TribBlog: How Healthy is Your County?
A national study released today ranks nearly every county in Texas — and in the rest of the country — by mortality and morbidity rates, and the health factors that contribute to them.
The Robert Wood Johnson Foundation and University of Wisconsin Population Health Institute released a database today ranking nearly every county in the country by health outcomes — which measure the current health status of the population based on mortality and morbidity rates, and the health factors contributing to them.
The counties are ranked from 1 to 221 (33 counties are not included) with the healthiest counties first.
The database also ranks health factors (including access to clinical care and quality of health care), social and economic factors (like income and education), as well as health behaviors such as alcohol consumption, diet and exercise.
Texas’ most unhealthy counties — indicated in the report and its maps in dark green — lie to the east along the Texas/Louisiana border and up near the Panhandle, while the healthiest appear to be clustered near Dallas and Central Texas. Counties along the eastern border and lower Rio Grande Valley along the Mexico border have the poorest health factors, marked in dark blue.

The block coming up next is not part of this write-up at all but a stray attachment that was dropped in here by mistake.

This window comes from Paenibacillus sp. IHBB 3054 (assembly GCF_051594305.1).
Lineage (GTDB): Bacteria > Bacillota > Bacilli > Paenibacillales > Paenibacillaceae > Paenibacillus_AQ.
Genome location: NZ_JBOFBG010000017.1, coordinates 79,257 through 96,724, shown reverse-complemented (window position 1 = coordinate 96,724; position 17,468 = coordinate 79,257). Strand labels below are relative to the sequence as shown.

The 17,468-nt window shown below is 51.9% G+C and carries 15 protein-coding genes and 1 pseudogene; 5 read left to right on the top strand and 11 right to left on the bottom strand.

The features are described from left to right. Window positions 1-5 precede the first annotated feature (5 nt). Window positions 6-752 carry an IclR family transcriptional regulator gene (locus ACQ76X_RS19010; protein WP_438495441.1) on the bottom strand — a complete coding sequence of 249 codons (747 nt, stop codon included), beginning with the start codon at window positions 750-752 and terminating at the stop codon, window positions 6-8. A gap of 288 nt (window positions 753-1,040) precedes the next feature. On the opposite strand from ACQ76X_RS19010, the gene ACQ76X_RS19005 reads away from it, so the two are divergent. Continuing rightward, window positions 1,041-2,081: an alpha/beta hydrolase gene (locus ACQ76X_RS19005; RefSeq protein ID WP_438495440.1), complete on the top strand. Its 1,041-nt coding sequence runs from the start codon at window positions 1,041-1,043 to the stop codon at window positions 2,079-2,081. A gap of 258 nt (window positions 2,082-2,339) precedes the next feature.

Other interesting points:
- Williamson, Collin, Gillespie, Kendall, Rockwall, Travis, Comal, Hays and Fort Bend counties are among the top 10 healthiest counties that, not surprisingly, also rank high in the health factor list.
- Trinity County, an East Texas county just northeast of Huntsville, is ranked as the unhealthiest in the state, with a high mortality rate and poor health. Starr County, in South Texas north of McAllen, has the poorest health behaviors and poverty level.
To find out how healthy your county is, visit www.countyhealthrankings.org. The complete list can be found on the web site.
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